Since I’m all settled back in the states, it was finally time for my new desktop assembly.
I ordered the parts while I was working in Belgium, but I had them shipped to my US address to save a bit of money (and to motivate myself to come back on time).
Spec wise it was a lot nicer than my older desktop, and it also included some nice upgrades like SSD and decent cooling.
Here are some of the parts still in the box, just about ready for their new home.
The case that everything went into was a Artic White Corsair Carbide 500R, which I definitely like the look of.
Let’s not forget the all important PSU or video card though.
First off, I put the motherboard into the case, and got the RAM properly seated.
Of course, for this (and all the remaining steps), I had my trusty helper – Hacker’s Girlfriend!
Next up was getting the video card in there. It was a little tight, but fit just fine in the end.
With all of that red and black in there, we had to back the Pack.
Of course, once I had these parts put in, I realized that I had to take them all out again. Apparently my fancy heatsink came with a mounting bracket that attacked to the underside of the motherboard. After a bit of cursing, part removal, and reassembly, I was back in business.
Once I got all the cabling sorted (yay for modular power supplies!), it was time to try to boot to my Win7 disk.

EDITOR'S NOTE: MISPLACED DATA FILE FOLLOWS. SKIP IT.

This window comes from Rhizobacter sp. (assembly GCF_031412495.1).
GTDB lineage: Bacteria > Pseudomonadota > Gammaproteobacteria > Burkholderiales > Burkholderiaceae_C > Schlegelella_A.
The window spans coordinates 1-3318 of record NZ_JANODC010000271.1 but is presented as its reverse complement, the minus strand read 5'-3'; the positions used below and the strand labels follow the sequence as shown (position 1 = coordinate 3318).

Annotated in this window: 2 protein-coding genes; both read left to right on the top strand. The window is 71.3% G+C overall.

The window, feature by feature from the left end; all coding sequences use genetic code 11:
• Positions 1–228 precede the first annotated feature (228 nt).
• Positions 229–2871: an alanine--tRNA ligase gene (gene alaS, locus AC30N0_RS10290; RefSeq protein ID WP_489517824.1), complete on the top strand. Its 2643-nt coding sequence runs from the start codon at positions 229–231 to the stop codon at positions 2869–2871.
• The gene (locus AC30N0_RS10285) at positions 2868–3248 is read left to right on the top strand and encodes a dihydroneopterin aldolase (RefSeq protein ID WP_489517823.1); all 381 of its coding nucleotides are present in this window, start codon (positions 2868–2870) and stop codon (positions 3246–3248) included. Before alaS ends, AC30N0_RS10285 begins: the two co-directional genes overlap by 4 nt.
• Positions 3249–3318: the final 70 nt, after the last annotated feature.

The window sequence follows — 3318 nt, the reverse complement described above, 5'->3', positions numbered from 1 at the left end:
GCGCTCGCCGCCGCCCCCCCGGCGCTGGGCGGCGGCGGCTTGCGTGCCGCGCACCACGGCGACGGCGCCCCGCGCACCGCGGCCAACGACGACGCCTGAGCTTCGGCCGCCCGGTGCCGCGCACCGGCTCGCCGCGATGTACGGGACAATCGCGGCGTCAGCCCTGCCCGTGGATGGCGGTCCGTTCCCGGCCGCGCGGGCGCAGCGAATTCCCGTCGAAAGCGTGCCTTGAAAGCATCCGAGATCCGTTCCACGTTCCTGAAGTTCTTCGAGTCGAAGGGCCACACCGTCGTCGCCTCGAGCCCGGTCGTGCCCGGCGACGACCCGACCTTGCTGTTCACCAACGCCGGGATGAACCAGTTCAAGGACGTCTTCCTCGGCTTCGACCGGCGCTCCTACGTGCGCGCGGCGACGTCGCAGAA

It booted up just fine, and I was able to begin the Windows 7 install process.
I noticed that my fans weren’t spinning (or lighting up) yet though, which was because I had missed a power connection to my fan controller.
With that settled, I was able to close the case up and see my machine in all of its glory!
After I got Windows 7 installed, I upgraded it to Windows 10 to give that a try as well. Of course, once I completed the install, I made sure to disable the telemetry and tracking “features”.
Once I had everything installed and running, I ran 3D Mark (Fire Strike 1.1) to see how it compared. I ended up with a 9279, which is awesome (and allegedly better than 77% of machines tested).
All in all, I’m very happy with how everything turned out, and I’m excited to really get using my machine for labs, testing, and vulnerability research.
The final specs for it are as follows:
i5-6600K Skylake (3.5GHz) Cooler Master Hyper 212 EVO Gigabyte GA-Z170X-UDF G.Skill Ripjaws V (2 x 8GB) Samsung 850 EVO 250GB SSD MSI GeForce GTX 970 Gaming 4G Corsair 500R White ATX Corsair HX750i 80+ Plat. ASUS DRW-24B1ST
If you are interested in the same/a similar build, then you can check out my PCPartPicker list.